Letter to the Editor  |   April 2017
Fifth Vital sign, 15 years later
Author Affiliations
  • H. F. Nicodemus, M.D.
    Rockville, Maryland
Article Information
Letter to the Editor
Letter to the Editor   |   April 2017
Fifth Vital sign, 15 years later
ASA Monitor 04 2017, Vol.81, 72-73.
ASA Monitor 04 2017, Vol.81, 72-73.
Recent media accounts showed opiate-related deaths exceeded that from gun-related homicides.In addition, the media noted that for the first time since 1993, there is a decline in the average life expectancy, in part due to opiate-related deaths among young users. Rightly so, ASA is deeply involved in activities to reduce addiction that resulted from over-prescription and use of opiates for pain control.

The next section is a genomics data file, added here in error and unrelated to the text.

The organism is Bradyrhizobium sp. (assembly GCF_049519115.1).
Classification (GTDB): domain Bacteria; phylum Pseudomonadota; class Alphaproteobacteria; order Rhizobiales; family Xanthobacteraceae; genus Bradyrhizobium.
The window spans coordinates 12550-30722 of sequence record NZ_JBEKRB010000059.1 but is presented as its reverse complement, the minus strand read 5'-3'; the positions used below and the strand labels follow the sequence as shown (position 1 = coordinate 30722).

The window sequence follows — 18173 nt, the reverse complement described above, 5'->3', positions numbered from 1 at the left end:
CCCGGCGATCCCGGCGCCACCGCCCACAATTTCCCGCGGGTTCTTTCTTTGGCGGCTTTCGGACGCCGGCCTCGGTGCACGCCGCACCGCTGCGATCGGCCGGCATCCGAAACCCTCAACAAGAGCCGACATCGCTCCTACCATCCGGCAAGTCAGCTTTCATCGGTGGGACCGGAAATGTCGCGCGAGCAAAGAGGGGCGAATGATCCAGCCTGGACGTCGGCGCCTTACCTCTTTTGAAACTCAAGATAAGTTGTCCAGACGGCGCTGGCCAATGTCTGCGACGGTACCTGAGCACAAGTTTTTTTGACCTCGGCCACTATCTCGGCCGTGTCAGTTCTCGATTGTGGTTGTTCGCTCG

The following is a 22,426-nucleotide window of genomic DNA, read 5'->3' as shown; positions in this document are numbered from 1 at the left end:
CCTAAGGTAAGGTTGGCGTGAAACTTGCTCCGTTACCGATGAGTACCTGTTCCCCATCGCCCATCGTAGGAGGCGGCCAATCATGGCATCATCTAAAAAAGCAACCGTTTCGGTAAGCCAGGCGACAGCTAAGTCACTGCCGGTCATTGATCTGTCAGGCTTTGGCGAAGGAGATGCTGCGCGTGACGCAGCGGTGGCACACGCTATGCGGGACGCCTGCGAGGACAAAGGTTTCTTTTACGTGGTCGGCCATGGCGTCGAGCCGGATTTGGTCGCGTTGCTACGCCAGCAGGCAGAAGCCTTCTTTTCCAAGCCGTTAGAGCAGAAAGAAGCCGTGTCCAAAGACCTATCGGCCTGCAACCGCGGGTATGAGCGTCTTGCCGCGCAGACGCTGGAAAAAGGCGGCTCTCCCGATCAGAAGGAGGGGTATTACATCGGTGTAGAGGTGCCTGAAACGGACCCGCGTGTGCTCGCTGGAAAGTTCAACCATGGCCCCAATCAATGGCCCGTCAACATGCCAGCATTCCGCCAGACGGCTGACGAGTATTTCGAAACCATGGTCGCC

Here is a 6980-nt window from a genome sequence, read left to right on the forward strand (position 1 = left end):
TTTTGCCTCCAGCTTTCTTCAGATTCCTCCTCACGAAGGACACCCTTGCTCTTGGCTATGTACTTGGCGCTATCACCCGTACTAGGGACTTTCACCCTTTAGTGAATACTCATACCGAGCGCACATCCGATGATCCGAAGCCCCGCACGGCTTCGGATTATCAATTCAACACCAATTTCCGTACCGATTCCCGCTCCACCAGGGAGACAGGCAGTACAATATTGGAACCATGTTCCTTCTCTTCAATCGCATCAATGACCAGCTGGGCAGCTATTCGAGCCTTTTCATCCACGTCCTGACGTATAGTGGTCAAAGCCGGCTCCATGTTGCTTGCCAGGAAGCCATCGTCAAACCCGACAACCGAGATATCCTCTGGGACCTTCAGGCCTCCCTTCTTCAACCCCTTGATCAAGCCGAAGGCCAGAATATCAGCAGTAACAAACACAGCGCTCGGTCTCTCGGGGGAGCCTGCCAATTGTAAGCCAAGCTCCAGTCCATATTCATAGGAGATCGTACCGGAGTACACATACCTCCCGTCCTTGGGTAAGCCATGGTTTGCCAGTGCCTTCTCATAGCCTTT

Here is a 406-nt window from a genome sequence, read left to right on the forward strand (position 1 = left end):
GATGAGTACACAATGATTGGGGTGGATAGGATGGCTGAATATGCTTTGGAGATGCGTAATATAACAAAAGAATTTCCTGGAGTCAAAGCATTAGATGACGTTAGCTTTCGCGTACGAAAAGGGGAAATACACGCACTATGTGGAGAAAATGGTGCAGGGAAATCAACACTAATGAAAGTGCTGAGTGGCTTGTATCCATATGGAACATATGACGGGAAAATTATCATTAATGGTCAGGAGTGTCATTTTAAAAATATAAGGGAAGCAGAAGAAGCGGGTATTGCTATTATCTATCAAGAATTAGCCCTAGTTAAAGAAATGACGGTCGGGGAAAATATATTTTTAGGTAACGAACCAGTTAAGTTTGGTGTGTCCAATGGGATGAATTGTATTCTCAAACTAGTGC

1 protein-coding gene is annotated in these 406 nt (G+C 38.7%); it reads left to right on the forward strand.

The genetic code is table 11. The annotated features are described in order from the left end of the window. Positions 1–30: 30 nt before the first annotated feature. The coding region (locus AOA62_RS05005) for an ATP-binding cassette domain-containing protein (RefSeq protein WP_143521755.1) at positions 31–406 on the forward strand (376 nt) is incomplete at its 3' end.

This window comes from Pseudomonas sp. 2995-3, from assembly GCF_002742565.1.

In the February 2001 issue of theASA NEWSLETTER, my letter to the editor expressed concern that lawsuits mayincrease with The Joint Commission mandate to include pain assessment score as the fifth vital sign.1 Each patient-physician encounter required a record of pain score, which if inadequately treated provides documentation that may be used in a lawsuit. One result is that medical practitioners treating pain overreacted and over-prescribed opiates, leading to addiction in many users. Patients suffering from painful conditions soon learned that faked high pain scores encouraged physicians to give higher unit doses and also greater number of doses in each prescription. Thus, not only did patients have more drugs to take themselves, it also allowed them to divert some for any personal gain. Further, pain score is now used as a universal scale for pain intensity. Using the pain score in this manner is irreproducible and it lacks conventionally agreed modifiers to denote the character of pain.
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